Note from the editor: The second part of this story will run next month in Neighbors.
"La course commence en 5 minute!"
Groggily, I rub my bloodshot eyes, still stinging from their bitter 3 a.m. wake up and stiffly begin trotting over to the starting line.
"Hurry! They just said they're starting soon!" my girlfriend Jaime shouts while bounding ahead with a perkiness way to abnormal for this ungodly hour.
We find a place among a long line of skinny white French soldiers in equally abnormal short shorts, who, in all their athletic grace, are hurriedly sucking down and stamping out the last of their cigarettes before the big event gets started. The night sky is just starting to melt away enough to reveal the long, flat plains that lay ahead of us. Soon 7 a.m. hits, but no starting gun. Jaime, noticing that everybody's heads are turned upwards scanning the sky, prods me with an elbow.
"Hey what's going on? Why haven't we started?"
I smile. "Just wait, you'll see." This was my second time, so I know what is coming.
Soon, off in the distance, two small lights start shooting forward like tiny sparks, quickly growing larger and larger. Suddenly, with a roar as powerful as a pack of lions, the two French fighter jets swoop low, loud, and proud right over our heads and thunder off in front of us, as a tremendous bellow of cheering and fist-pumping erupts from the thousands of surrounding soldiers. Then, like a stampede of wildebeest we are off, and the 27th annual 15-kilometer race of the Grand Bara Desert is under way!
So what's going on you ask? Well Jaime and I are participating in one of the more unusual traditions of Djibouti: a 15-kilometer race across one of the driest and most barren parts of the country, the Grand Bara Desert. Roughly 18.5 miles long and over 6 miles wide, the Grand Bara desert is an enormous stretch of long, flat, lonely plains of emptiness, not unlike Death Valley in California.
The surface is so arid and parched for water that cracks crawl and splinter along its floor like an engulfing spider web. It's like that desolate place you find your self in your dreams when you're not quite awake, not quite asleep, but caught in a purgatory of consciousness. And it's precisely the kind of place the French Army chose to stake an annual distant race to display their European toughness.
Breathing in and out, I'm a little discouraged that some of those short-shorted French men are breezing ahead of me. It's still just the first ten minutes, I tell myself. I have a long way left to prove my worth. The sun still hasn't shown its face, but the sky is dissolving into a violet hue and the intimidating blue-gray clouds have started retreating back enough to reveal the mountain skyline looming far away in the distance.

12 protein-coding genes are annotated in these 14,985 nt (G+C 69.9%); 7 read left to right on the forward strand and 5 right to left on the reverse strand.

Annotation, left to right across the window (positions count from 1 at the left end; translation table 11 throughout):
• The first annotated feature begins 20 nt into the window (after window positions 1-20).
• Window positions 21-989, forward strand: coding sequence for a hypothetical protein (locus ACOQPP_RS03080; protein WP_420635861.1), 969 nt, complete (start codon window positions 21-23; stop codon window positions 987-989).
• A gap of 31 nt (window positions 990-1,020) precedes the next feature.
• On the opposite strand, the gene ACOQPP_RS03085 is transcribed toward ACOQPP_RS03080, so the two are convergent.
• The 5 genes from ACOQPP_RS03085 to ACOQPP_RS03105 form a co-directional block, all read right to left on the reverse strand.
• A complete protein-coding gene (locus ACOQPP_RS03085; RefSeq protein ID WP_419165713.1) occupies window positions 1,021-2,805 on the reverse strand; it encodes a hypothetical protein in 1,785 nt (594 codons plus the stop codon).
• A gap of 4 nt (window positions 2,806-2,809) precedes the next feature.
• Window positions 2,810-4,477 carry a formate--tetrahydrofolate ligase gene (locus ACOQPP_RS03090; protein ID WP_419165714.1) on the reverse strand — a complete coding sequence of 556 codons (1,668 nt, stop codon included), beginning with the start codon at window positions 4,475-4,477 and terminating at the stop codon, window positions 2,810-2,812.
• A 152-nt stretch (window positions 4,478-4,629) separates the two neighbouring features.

At 7:10 a.m., the normally overbearing heat is still kept at bay, so my breathing rate is pretty good. I start to calm down and settle into my pace, setting my sights on a French Legionnaire in the distance who looks susceptible to being overtaken.
What this race serves for the running world is what Djibouti represents to that of politics: a small place of strategic location that has attracted men-in-uniform from across the globe.
When your next-door neighbors are the pirates of Somalia, the Al-Qaeda terrorists of Yemen and the civil unrest of Eritrea, suddenly you become everyone's favorite house to sleep at. Consequently, Djibouti is now hosting a smörg sbord of international armies, including French and US (and soon Japanese) military bases, Spanish, German and Italian soldiers, and navies ranging from Ethiopia to Turkey. And you better believe that all these actors are out and on fine display during the race, each platoon running with matching singlets, racing shorts, and buzz cuts.
I begin to feel it. Pain. The constant hammering of my feet against the dry desert surface sends aches and pains slowly throbbing throughout my legs. Water drains from my body through steady streams of sweat, causing my thirst to build. I glance at my watch and see that I've only been out for 45 minutes. Can my body last?
Philip Dierking is a Juneau resident working as an International Foundation for Education and Self-Help volunteer in the east African country of Djibouti, where he teaches English at the only university.
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